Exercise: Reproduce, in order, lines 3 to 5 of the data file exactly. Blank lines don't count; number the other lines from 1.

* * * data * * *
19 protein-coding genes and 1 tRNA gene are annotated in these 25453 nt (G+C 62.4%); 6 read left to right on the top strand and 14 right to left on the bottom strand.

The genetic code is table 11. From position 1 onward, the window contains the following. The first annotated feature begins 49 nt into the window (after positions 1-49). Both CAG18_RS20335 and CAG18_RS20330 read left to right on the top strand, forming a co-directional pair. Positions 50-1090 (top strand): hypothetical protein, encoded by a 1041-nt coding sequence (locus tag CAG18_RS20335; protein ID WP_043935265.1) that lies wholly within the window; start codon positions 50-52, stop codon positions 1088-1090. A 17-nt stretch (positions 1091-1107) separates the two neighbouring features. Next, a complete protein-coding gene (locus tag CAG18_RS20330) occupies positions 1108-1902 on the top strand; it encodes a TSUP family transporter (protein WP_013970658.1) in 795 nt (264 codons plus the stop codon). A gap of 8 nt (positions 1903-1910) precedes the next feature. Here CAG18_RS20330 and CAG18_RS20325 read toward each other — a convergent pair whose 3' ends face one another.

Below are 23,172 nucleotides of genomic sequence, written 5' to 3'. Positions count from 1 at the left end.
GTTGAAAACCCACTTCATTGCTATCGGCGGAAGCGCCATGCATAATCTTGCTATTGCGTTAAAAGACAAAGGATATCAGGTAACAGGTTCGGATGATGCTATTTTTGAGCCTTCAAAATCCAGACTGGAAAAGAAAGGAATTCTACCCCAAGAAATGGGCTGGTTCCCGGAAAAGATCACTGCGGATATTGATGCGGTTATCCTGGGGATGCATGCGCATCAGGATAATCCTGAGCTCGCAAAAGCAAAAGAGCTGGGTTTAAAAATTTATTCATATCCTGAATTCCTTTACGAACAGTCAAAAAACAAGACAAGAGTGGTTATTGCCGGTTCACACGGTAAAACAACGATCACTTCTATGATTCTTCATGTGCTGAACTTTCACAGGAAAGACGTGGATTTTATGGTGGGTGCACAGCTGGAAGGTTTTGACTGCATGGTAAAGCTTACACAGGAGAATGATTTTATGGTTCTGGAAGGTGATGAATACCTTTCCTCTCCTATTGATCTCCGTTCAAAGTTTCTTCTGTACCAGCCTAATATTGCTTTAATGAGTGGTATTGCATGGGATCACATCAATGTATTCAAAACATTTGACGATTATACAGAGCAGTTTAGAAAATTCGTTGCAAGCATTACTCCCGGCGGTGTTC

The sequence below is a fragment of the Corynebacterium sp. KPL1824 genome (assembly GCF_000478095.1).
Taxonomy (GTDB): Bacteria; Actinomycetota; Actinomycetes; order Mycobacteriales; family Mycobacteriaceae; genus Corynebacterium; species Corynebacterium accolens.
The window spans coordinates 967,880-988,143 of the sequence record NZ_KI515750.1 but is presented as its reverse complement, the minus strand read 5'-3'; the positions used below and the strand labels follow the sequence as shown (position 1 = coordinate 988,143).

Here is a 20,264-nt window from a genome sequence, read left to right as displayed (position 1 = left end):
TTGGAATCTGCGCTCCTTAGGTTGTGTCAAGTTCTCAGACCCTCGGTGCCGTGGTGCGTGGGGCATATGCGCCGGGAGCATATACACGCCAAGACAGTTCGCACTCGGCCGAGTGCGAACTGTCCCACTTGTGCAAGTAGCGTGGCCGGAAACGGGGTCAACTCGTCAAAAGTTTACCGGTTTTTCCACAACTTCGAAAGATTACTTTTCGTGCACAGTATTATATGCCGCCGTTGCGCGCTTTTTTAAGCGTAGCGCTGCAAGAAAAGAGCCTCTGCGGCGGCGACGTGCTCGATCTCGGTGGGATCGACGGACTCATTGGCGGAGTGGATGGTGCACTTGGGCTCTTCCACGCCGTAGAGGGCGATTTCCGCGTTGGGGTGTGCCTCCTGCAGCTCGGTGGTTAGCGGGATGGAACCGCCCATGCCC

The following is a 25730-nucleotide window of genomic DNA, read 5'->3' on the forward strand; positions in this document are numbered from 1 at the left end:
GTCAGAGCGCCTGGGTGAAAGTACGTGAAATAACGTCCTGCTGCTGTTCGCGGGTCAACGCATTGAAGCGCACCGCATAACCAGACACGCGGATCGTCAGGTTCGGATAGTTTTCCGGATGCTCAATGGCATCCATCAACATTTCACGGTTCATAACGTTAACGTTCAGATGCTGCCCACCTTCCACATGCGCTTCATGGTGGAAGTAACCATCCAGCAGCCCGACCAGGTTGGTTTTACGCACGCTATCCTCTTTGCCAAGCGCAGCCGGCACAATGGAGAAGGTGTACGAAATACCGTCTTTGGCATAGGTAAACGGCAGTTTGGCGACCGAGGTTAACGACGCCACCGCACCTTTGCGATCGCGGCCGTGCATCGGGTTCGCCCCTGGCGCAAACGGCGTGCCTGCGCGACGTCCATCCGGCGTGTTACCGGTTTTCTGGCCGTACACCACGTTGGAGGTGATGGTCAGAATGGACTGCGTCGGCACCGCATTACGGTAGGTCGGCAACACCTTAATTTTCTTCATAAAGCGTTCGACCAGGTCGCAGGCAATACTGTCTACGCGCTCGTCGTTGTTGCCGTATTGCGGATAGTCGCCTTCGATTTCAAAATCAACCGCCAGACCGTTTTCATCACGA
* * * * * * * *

Below are 23,172 nucleotides of genomic sequence, written 5' to 3'. Positions count from 1 at the left end.
GTTGAAAACCCACTTCATTGCTATCGGCGGAAGCGCCATGCATAATCTTGCTATTGCGTTAAAAGACAAAGGATATCAGGTAACAGGTTCGGATGATGCTATTTTTGAGCCTTCAAAATCCAGACTGGAAAAGAAAGGAATTCTACCCCAAGAAATGGGCTGGTTCCCGGAAAAGATCACTGCGGATATTGATGCGGTTATCCTGGGGATGCATGCGCATCAGGATAATCCTGAGCTCGCAAAAGCAAAAGAGCTGGGTTTAAAAATTTATTCATATCCTGAATTCCTTTACGAACAGTCAAAAAACAAGACAAGAGTGGTTATTGCCGGTTCACACGGTAAAACAACGATCACTTCTATGATTCTTCATGTGCTGAACTTTCACAGGAAAGACGTGGATTTTATGGTGGGTGCACAGCTGGAAGGTTTTGACTGCATGGTAAAGCTTACACAGGAGAATGATTTTATGGTTCTGGAAGGTGATGAATACCTTTCCTCTCCTATTGATCTCCGTTCAAAGTTTCTTCTGTACCAGCCTAATATTGCTTTAATGAGTGGTATTGCATGGGATCACATCAATGTATTCAAAACATTTGACGATTATACAGAGCAGTTTAGAAAATTCGTTGCAAGCATTACTCCCGGCGGTGTTC

The sequence below is a fragment of the Corynebacterium sp. KPL1824 genome (assembly GCF_000478095.1).